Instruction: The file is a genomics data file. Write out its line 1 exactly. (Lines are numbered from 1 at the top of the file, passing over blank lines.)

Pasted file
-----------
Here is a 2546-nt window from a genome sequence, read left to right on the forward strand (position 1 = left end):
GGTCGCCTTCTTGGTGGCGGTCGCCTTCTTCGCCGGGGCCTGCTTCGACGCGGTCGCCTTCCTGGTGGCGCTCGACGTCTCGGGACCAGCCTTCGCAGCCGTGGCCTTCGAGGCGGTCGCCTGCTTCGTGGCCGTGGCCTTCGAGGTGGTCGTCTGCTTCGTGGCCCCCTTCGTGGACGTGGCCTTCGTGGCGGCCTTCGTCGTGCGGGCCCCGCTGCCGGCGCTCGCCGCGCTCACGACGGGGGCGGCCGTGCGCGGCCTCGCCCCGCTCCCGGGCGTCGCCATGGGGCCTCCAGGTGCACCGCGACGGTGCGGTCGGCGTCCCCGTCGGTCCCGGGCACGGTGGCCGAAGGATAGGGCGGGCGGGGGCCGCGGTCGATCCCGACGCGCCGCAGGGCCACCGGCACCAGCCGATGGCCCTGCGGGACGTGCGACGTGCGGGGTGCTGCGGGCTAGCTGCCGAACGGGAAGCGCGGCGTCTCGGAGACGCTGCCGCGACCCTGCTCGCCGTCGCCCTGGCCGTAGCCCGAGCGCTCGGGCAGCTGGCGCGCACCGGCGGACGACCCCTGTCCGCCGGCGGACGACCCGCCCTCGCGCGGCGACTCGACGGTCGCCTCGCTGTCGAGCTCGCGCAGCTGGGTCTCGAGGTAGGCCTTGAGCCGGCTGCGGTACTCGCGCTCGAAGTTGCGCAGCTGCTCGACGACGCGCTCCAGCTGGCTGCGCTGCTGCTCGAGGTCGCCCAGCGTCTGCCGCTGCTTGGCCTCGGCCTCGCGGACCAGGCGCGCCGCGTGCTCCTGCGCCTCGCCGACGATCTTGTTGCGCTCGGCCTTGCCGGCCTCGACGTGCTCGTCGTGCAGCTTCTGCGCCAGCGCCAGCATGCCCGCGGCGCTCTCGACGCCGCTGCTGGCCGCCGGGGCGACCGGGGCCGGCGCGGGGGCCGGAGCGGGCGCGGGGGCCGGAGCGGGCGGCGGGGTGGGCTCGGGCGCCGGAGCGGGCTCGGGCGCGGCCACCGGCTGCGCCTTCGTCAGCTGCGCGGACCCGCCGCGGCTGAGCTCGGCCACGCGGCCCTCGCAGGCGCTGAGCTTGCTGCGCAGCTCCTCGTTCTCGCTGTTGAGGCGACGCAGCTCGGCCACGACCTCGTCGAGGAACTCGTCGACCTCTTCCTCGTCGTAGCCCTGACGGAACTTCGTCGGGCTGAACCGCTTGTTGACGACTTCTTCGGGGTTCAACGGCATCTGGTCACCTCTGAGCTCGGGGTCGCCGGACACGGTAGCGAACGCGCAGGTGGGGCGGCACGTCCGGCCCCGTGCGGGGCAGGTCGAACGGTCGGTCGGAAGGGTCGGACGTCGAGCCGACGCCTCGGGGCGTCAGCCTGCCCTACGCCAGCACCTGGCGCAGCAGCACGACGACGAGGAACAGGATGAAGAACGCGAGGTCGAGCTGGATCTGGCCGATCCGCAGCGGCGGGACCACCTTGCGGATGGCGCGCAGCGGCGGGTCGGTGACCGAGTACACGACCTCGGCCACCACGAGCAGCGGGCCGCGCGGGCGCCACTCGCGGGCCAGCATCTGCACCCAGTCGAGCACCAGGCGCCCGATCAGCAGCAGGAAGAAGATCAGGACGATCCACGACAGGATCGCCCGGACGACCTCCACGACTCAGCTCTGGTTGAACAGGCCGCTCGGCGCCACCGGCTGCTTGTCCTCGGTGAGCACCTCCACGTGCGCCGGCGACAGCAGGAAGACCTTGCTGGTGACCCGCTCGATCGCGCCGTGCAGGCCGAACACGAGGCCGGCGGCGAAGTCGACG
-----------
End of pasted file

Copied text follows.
Here is a 2546-nt window from a genome sequence, read left to right on the forward strand (position 1 = left end):